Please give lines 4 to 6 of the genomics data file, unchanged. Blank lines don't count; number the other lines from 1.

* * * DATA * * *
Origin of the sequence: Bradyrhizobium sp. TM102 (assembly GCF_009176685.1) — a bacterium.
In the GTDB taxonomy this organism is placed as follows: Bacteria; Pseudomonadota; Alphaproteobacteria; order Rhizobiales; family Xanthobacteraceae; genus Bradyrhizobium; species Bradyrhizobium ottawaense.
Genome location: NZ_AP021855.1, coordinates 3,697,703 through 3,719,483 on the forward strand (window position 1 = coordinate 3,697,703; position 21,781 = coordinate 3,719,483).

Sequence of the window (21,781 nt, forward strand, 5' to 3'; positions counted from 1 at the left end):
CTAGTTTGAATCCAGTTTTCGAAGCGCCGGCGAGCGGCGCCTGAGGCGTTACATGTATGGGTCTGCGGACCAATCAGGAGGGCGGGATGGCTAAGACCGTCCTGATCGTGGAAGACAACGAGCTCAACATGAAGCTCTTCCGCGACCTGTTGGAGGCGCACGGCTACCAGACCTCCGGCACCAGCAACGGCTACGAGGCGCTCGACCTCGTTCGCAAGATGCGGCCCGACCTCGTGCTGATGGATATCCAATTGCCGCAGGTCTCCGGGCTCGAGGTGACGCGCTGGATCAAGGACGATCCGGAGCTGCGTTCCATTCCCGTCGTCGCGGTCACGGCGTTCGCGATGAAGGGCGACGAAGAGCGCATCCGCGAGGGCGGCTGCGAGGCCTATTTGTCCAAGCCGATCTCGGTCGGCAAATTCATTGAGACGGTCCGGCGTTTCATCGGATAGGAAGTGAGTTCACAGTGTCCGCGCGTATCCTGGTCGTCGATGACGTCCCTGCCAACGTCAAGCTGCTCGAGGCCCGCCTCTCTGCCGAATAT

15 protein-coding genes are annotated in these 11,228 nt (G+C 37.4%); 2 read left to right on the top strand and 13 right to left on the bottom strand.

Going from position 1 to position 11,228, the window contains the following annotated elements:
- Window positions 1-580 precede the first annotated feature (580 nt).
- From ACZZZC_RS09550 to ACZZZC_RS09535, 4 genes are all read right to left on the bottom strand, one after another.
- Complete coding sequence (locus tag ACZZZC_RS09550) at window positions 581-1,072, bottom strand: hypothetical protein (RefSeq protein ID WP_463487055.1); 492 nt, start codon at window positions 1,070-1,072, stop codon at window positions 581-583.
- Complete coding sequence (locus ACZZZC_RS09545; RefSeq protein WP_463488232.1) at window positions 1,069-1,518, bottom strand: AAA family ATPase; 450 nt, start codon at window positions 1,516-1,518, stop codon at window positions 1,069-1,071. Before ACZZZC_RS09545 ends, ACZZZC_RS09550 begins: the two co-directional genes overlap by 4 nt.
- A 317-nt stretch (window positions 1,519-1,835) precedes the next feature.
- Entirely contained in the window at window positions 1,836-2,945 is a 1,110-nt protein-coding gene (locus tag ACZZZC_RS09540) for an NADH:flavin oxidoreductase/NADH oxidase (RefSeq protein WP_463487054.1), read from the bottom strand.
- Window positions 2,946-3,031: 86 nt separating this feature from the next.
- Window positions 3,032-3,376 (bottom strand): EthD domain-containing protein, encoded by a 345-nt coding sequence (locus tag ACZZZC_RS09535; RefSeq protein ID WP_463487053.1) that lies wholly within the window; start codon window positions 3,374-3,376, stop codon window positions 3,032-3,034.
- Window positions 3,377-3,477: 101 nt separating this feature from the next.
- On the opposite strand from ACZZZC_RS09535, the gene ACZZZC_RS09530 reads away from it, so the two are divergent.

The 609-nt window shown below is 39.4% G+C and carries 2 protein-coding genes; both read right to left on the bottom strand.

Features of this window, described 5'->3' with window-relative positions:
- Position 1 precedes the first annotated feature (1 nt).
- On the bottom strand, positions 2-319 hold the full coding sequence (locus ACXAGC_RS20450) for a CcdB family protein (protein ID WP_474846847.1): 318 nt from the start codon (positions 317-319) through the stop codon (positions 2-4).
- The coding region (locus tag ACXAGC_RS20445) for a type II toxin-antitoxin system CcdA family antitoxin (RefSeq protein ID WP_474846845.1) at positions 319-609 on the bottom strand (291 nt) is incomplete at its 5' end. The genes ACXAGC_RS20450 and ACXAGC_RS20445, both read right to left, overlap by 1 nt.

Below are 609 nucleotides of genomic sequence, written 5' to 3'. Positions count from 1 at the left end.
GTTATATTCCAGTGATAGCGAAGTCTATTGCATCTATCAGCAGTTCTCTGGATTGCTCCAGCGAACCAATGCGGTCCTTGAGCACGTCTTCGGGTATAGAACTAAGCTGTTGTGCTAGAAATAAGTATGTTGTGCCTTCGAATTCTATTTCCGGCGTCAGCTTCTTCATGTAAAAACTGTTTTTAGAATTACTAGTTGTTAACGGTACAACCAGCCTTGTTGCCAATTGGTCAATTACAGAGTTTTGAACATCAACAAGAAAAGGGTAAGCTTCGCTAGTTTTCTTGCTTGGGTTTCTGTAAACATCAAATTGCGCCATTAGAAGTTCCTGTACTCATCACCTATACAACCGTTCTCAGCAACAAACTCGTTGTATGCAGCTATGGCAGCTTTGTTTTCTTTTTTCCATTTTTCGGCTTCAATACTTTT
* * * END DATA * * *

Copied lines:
Sequence of the window (21,781 nt, forward strand, 5' to 3'; positions counted from 1 at the left end):
CTAGTTTGAATCCAGTTTTCGAAGCGCCGGCGAGCGGCGCCTGAGGCGTTACATGTATGGGTCTGCGGACCAATCAGGAGGGCGGGATGGCTAAGACCGTCCTGATCGTGGAAGACAACGAGCTCAACATGAAGCTCTTCCGCGACCTGTTGGAGGCGCACGGCTACCAGACCTCCGGCACCAGCAACGGCTACGAGGCGCTCGACCTCGTTCGCAAGATGCGGCCCGACCTCGTGCTGATGGATATCCAATTGCCGCAGGTCTCCGGGCTCGAGGTGACGCGCTGGATCAAGGACGATCCGGAGCTGCGTTCCATTCCCGTCGTCGCGGTCACGGCGTTCGCGATGAAGGGCGACGAAGAGCGCATCCGCGAGGGCGGCTGCGAGGCCTATTTGTCCAAGCCGATCTCGGTCGGCAAATTCATTGAGACGGTCCGGCGTTTCATCGGATAGGAAGTGAGTTCACAGTGTCCGCGCGTATCCTGGTCGTCGATGACGTCCCTGCCAACGTCAAGCTGCTCGAGGCCCGCCTCTCTGCCGAATAT

15 protein-coding genes are annotated in these 11,228 nt (G+C 37.4%); 2 read left to right on the top strand and 13 right to left on the bottom strand.